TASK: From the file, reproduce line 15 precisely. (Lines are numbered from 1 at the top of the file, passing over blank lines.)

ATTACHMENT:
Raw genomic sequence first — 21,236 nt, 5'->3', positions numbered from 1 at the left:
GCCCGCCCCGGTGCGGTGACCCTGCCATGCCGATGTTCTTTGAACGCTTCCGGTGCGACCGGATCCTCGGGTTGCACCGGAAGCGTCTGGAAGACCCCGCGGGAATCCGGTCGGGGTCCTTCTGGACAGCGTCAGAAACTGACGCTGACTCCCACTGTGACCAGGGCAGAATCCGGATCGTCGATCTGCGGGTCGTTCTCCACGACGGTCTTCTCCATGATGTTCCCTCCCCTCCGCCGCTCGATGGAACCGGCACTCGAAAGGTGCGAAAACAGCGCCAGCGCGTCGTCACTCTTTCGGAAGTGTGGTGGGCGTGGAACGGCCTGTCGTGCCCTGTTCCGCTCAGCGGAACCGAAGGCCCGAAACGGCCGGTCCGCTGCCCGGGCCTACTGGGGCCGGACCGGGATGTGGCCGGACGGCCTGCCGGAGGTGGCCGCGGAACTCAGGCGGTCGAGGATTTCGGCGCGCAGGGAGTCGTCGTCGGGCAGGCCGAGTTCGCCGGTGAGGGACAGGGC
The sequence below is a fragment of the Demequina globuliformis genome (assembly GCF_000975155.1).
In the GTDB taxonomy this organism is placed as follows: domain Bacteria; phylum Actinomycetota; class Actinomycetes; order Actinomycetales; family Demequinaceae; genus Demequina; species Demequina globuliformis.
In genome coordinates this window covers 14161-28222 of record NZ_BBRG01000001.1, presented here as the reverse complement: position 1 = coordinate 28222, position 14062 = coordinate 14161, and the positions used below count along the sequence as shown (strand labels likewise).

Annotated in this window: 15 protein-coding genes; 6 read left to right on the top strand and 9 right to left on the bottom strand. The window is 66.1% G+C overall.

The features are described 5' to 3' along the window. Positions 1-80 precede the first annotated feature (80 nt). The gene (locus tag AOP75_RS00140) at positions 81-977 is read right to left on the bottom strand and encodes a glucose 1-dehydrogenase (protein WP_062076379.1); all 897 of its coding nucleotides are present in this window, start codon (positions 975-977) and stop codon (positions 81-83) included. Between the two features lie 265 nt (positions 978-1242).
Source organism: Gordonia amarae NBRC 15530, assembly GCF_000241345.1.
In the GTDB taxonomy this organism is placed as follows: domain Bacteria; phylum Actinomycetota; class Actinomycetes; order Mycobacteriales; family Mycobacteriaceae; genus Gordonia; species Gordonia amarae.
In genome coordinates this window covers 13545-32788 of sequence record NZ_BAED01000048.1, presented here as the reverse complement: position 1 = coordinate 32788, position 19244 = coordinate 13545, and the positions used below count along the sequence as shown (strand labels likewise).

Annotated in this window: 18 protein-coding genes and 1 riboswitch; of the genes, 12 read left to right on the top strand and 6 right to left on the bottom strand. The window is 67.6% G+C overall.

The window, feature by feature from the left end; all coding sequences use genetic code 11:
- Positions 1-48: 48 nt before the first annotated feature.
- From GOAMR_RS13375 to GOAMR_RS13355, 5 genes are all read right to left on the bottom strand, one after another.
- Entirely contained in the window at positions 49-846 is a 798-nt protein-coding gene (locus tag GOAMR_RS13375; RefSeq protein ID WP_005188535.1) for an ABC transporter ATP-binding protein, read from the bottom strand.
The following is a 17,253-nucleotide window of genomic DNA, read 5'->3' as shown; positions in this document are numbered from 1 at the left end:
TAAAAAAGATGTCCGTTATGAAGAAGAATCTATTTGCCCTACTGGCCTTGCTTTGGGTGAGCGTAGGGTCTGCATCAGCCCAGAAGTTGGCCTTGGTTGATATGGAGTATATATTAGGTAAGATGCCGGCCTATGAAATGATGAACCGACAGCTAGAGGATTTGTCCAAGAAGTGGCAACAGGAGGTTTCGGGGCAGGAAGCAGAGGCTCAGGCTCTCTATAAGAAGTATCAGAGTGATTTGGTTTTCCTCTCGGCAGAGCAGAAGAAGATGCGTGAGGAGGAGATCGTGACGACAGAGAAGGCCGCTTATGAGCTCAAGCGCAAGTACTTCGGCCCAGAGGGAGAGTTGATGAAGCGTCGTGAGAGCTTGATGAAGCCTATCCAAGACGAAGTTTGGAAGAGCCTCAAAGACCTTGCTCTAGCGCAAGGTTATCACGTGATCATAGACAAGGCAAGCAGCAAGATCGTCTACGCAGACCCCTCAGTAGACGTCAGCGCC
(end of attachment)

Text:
- Entirely contained in the window at positions 49-846 is a 798-nt protein-coding gene (locus tag GOAMR_RS13375; RefSeq protein ID WP_005188535.1) for an ABC transporter ATP-binding protein, read from the bottom strand.